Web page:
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In his latest column for Forbes online, Drucker Institute Executive Director Rick Wartzman writes about Peter Drucker’s approach as a management consultant.
“Why was Drucker so in demand?” Wartzman asks. “What made him so good?”
“For starters,” Wartzman explains, Drucker “understood that his job wasn’t to serve up answers.” Rather, he asked lots of questions. “In many cases,” Wartzman says, “they were deceptively simple: Who is your customer? What have you stopped doing lately (so as to free up resources for the new and innovative)? What business are you in? Or, as he urged the founders of the investment bank Donaldson, Lufkin & Jenrette to ask themselves in 1974, after they had enjoyed a heady period of growth: ‘What should our business be?’”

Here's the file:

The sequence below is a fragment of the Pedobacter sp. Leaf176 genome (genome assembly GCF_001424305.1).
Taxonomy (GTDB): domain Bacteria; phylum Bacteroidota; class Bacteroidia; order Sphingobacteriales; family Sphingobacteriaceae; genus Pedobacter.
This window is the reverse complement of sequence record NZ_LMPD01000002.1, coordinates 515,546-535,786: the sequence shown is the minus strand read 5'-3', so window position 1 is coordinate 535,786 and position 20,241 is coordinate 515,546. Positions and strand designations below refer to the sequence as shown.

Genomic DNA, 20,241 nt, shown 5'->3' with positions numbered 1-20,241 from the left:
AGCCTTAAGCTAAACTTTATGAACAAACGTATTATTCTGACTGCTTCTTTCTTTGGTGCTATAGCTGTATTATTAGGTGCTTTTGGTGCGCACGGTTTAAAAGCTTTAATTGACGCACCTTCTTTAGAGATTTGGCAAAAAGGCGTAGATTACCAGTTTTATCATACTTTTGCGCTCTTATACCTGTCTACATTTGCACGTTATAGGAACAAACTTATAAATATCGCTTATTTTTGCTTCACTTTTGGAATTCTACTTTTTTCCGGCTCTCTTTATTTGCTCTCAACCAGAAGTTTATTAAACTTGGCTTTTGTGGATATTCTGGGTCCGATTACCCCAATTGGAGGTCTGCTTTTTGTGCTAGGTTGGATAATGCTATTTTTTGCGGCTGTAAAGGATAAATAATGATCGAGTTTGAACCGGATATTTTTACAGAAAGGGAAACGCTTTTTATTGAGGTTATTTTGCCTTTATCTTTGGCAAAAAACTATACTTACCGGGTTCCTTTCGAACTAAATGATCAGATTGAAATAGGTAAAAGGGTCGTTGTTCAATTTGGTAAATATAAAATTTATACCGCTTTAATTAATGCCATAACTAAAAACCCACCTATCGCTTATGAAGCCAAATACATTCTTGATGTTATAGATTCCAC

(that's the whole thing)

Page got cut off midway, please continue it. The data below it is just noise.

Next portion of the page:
“Drucker also appreciated the fine balance that a consultant must strike,” Wartzman adds. “He enjoyed close relationships with many of the CEOs and other executives he advised—‘Whatever problem a client has is my problem,’ Drucker declared—but he never got close enough to become mistaken (or mistake himself) for an insider.”
In the end, Drucker asserted, “the management consultant brings to the practice of management what being professional requires: detachment.”
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